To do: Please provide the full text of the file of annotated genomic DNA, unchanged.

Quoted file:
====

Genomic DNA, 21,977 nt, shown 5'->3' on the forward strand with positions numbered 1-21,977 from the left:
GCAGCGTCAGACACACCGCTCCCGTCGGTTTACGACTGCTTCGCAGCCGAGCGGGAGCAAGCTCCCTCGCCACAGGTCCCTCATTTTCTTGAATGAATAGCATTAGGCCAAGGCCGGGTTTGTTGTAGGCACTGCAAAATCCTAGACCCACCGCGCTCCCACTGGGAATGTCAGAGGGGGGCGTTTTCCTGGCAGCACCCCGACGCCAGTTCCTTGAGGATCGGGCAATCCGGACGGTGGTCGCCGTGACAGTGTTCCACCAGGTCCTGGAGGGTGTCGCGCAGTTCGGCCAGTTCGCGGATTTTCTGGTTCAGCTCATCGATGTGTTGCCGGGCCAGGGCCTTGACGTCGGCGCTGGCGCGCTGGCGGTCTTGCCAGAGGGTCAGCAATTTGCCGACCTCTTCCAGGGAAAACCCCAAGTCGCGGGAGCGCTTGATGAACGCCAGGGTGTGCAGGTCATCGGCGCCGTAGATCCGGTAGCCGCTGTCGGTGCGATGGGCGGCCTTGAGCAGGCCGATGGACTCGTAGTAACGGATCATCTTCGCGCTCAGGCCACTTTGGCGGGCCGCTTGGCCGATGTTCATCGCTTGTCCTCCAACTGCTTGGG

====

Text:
Genomic DNA, 21,977 nt, shown 5'->3' on the forward strand with positions numbered 1-21,977 from the left:
GCAGCGTCAGACACACCGCTCCCGTCGGTTTACGACTGCTTCGCAGCCGAGCGGGAGCAAGCTCCCTCGCCACAGGTCCCTCATTTTCTTGAATGAATAGCATTAGGCCAAGGCCGGGTTTGTTGTAGGCACTGCAAAATCCTAGACCCACCGCGCTCCCACTGGGAATGTCAGAGGGGGGCGTTTTCCTGGCAGCACCCCGACGCCAGTTCCTTGAGGATCGGGCAATCCGGACGGTGGTCGCCGTGACAGTGTTCCACCAGGTCCTGGAGGGTGTCGCGCAGTTCGGCCAGTTCGCGGATTTTCTGGTTCAGCTCATCGATGTGTTGCCGGGCCAGGGCCTTGACGTCGGCGCTGGCGCGCTGGCGGTCTTGCCAGAGGGTCAGCAATTTGCCGACCTCTTCCAGGGAAAACCCCAAGTCGCGGGAGCGCTTGATGAACGCCAGGGTGTGCAGGTCATCGGCGCCGTAGATCCGGTAGCCGCTGTCGGTGCGATGGGCGGCCTTGAGCAGGCCGATGGACTCGTAGTAACGGATCATCTTCGCGCTCAGGCCACTTTGGCGGGCCGCTTGGCCGATGTTCATCGCTTGTCCTCCAACTGCTTGGG